Free Quilt

posted in: Confessions, Work | 40
This is a perfect quilt. Display in Cherokee Heritage Center, Oklahoma. Image: Wikipedia.

 

 

It’s not always obvious. But there do come times when you know you’ve broken from something.

For example, you know you’re leaving a job you have your last day. You know you’re breaking from something. When the calendar hits that day, you’re like, “Okay. I am no longer living that particular life.” It’s pretty weird; it’s hopefully good. Another example: You finish school. Or you have your first baby. In these cases, it’s like, “Woah, I just became not a student after being one for X years” or, in the case of the baby, “Woah, I am no longer a person who does not have children.”

I know that was a lot of double negatives up there, but I’m trying to drive home the “I’ve broken from something” point more than the “I feel like I’m starting something new” point.

Well, I have broken from something. And it has to do with quilts.

The moment I decided that I wanted to make a quilt, I became part of the quilt industry. This wasn’t at the urging of my mother. The company that owned my mother’s company were the driving forces behind getting Fons The Younger into the game. I was excited to be a part of it all, make no mistake. I’m not pillorying anyone; it made sense that a Fons daughter who wanted to get into quilting would be fun to bring onboard in a public way. It was fun, most of the time. I made a lot of work I’m very proud of and I built many valuable relationships as a result of my hard work over the years alongside my mother and her former company.

Regardless, my life as a quilter has been one lived under extreme creative pressure. Every quilt I ever made, for almost 10 years, was made for public consumption. My quilt, whichever one it was, was made for a magazine; a show on TV; a show online; my book, etc., etc. I made quilts that I loved, absolutely, and I developed a certain Mary Fons aesthetic, but I only made quilts that had a deadline. I made quilts not purely for love or for fun; not purely for just giving. I made quilts for patterns or tutorials. Always, the questions: What are the learning objectives in the quilt? What fabrics did I use? Did I use a special tool?

That is now over.

I’m making the first quilt I’ve made in two years. (Grad school kept me pretty busy.) My quilt is ugly. It is gloriously, gorgeously unfit for television. It is not acceptable, this quilt. It is mine. It is not for you, and in saying that it is not for you, I hope you can understand that that is the highest honor and praise that I can give you if you are a quilter: You know how important a quilt like this is, you know how important it is to sit at a machine and stitch and let the world fall away. I am making a quilt that will never be on television. It will not be in a magazine you’ve heard of. I’m making a quilt that is simple and perfect and ugly.

I have never loved a quilt more in my life. It is perfect. May you all make a quilt not ready for prime time.

40 Responses

  1. Ann Marie Ott
    | Reply

    The best kind of quilt! Good for you.

  2. Kelly Ashton
    | Reply

    Way to go!! I am really happy for you!! Liberating, isn’t it?!?!? ❤️

    • Mary
      | Reply

      I love you, Kelly Ashton. Thank you. x o x o

  3. Annette Hannah
    | Reply

    Brilliant!

  4. Cindy
    | Reply

    Yes. Just yes.

  5. Janet
    | Reply

    Congratulations!

    This makes me think of when you first began cutting up fabric and sewing those bits back together to make new bits. Terrifying and freeing at the same time.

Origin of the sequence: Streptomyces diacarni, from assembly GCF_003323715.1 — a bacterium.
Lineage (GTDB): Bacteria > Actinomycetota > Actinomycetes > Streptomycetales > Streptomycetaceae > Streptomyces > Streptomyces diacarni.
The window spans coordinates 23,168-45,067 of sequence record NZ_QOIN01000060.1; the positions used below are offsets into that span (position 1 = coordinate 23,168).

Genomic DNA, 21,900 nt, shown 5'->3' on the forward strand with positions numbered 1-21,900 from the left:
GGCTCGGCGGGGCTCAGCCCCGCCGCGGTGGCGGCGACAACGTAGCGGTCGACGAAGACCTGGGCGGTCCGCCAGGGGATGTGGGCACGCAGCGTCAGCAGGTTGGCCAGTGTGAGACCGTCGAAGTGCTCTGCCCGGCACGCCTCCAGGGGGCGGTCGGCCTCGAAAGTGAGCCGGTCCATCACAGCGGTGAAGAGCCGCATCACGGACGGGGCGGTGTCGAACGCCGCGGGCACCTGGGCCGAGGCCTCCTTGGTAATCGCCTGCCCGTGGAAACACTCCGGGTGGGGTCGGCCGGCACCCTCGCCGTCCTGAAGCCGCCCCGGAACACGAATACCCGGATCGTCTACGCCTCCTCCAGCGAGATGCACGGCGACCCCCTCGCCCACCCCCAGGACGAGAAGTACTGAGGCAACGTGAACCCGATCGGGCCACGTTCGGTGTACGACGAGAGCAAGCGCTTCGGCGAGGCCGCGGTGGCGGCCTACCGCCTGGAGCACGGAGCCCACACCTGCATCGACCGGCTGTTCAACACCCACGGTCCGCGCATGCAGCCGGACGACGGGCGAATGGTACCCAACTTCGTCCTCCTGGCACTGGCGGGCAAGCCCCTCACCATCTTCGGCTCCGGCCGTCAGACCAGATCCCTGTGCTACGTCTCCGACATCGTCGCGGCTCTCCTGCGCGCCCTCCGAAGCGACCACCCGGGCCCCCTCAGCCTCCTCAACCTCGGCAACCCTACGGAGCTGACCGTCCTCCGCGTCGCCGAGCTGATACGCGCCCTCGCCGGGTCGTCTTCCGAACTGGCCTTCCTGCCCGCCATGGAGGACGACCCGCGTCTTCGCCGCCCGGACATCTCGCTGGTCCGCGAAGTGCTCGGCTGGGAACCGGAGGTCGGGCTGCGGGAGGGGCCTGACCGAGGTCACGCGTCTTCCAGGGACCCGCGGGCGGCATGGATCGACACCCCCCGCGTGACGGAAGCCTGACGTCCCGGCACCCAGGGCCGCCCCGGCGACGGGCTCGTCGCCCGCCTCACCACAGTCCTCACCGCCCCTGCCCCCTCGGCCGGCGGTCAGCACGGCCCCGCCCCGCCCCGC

Thanks for making me smile. Now get back to the fun! 🙂

  6. Debra White
    | Reply

    Love, love, love that you are creating a Quilt for you. Many of us have made quilts for just us so we definitely know what you are sewing for right now. My first Quilt was for pure joy and a gift to my sister. I did not know about a true 1/4” seam; I did not know about points matching; and, I did not do either of these. But, I also didn’t know that some people stress over these factors. Good to not know. To this day, I am grateful to my instructor of that class that made me feel like I created a masterpiece. In my heart…I did.

  7. Judy Hart
    | Reply

    Oh, good for you, really great for you. I’m so happy you can make just you happy.

  8. Carol Bank
    | Reply

    You go, girl! Love you!

  9. Susan
    | Reply

    I have many quilts I’ve made for ‘us’, before my husband passed away he wouldn’t let me give quilts away unless I made them specifically for a person. So I’ve had at least 60 quilts in the house. Since he has been gone for five years I am slowly giving some away, not the special ones tho. And when I pick out fabrics for new quilts I still lean toward his colors. And I have ugly, scrappy ones too.

  10. Laura_H
    | Reply

    Excellent choice! Be crazy free with it. I started making a ‘why did I buy this fabric, get it out of my stash’ quilt and was going to donate it. But then I named it The Ugly Duckling. I’m keeping it because of how much I like it now.

  11. Liza Alton
    | Reply

    How fun! How delightful! Happy creating and happy seeing!

  12. Rachel
    | Reply

    Yay! I’ve always dreaded the idea of my making quilts turning into “work”. Out would lose the joy of creating.

  13. Jen
    | Reply

    This is so good! Yea you! It made me cry a little :,) I’m with you!

  14. Judy Forkner
    | Reply

    I hope you’ll post a Show & Tell picture when you finish it–we quilters love Show & Tell!

  15. Barbara S.
    | Reply

    Have made many quilts for many people, many local quilt shows, many occasions and for charity (which I truly love making). I think it’s time to make one for myself….thank you for your inspiration!

  16. Liz Flaherty
    | Reply

    I’m doing that right now, because no matter how I try, nothing seems to fit on this quilt–yet I love it. Although I realize–I AM an adult–that I didn’t need anyone’s permission to go ahead, I’m still doing it. I hope we both enjoy them.

  17. Kerry
    | Reply